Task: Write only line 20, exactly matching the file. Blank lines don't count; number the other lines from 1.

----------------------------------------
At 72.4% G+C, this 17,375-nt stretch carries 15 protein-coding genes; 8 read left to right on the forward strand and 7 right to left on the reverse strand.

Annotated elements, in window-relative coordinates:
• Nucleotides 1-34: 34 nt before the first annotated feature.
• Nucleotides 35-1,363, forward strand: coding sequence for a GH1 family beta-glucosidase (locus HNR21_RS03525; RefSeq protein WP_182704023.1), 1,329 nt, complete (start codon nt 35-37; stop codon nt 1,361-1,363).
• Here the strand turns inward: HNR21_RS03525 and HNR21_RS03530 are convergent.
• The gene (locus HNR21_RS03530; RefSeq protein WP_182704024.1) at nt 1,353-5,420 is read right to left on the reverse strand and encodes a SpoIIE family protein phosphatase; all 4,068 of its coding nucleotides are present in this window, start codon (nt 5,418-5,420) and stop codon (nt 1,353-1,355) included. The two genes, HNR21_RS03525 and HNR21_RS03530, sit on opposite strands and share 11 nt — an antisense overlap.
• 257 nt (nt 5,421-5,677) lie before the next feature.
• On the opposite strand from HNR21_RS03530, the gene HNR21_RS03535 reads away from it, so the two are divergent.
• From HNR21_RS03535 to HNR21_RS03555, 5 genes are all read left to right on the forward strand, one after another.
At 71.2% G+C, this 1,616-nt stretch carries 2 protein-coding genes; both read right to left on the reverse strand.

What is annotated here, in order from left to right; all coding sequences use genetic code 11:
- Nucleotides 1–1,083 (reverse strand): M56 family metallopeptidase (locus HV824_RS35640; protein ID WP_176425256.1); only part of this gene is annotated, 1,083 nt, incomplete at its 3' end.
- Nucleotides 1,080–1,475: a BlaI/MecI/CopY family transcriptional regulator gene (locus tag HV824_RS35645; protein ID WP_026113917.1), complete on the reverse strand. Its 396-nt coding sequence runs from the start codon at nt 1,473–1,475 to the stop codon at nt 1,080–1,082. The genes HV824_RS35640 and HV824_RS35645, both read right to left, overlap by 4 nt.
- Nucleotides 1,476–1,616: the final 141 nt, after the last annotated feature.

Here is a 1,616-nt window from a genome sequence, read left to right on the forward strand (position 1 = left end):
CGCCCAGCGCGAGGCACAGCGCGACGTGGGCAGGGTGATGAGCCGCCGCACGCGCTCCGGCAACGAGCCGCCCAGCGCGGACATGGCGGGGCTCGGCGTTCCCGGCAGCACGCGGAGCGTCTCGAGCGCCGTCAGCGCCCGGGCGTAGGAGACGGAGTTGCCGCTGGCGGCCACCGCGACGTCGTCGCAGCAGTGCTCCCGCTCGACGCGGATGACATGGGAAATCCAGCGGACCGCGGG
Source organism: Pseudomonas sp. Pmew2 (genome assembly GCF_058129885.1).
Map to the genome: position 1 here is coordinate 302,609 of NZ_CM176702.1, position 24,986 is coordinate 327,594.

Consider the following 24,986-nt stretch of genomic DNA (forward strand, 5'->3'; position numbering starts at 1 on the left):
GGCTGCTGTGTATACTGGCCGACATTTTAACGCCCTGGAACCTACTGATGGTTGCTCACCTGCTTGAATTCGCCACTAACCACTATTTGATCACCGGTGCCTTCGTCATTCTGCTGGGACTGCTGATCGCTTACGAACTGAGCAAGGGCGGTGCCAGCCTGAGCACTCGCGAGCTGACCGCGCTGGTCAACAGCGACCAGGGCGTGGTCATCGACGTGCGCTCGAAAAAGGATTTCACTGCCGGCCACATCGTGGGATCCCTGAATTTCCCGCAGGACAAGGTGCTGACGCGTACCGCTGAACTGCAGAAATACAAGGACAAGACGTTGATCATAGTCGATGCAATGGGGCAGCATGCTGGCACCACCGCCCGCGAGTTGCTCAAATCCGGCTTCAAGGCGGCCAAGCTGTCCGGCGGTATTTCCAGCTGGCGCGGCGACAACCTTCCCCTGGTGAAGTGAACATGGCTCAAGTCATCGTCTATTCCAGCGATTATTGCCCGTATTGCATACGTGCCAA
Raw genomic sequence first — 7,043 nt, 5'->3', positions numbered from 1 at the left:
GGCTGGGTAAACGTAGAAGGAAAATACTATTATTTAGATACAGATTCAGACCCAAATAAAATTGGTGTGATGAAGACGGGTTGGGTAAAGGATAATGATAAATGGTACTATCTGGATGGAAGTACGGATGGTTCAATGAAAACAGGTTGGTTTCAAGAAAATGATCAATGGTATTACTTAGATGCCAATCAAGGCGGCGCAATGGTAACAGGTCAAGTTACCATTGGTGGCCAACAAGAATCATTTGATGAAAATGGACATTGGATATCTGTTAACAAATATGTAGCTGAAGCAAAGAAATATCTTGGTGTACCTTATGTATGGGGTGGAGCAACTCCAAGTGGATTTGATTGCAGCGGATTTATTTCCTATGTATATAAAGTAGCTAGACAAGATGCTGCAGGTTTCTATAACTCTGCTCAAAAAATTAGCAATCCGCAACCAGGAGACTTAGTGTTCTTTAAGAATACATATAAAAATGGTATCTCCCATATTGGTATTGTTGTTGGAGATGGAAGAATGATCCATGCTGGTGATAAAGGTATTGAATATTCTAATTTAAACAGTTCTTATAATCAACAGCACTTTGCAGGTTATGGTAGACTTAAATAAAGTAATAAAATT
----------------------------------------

GGCTGCTGTGTATACTGGCCGACATTTTAACGCCCTGGAACCTACTGATGGTTGCTCACCTGCTTGAATTCGCCACTAACCACTATTTGATCACCGGTGCCTTCGTCATTCTGCTGGGACTGCTGATCGCTTACGAACTGAGCAAGGGCGGTGCCAGCCTGAGCACTCGCGAGCTGACCGCGCTGGTCAACAGCGACCAGGGCGTGGTCATCGACGTGCGCTCGAAAAAGGATTTCACTGCCGGCCACATCGTGGGATCCCTGAATTTCCCGCAGGACAAGGTGCTGACGCGTACCGCTGAACTGCAGAAATACAAGGACAAGACGTTGATCATAGTCGATGCAATGGGGCAGCATGCTGGCACCACCGCCCGCGAGTTGCTCAAATCCGGCTTCAAGGCGGCCAAGCTGTCCGGCGGTATTTCCAGCTGGCGCGGCGACAACCTTCCCCTGGTGAAGTGAACATGGCTCAAGTCATCGTCTATTCCAGCGATTATTGCCCGTATTGCATACGTGCCAA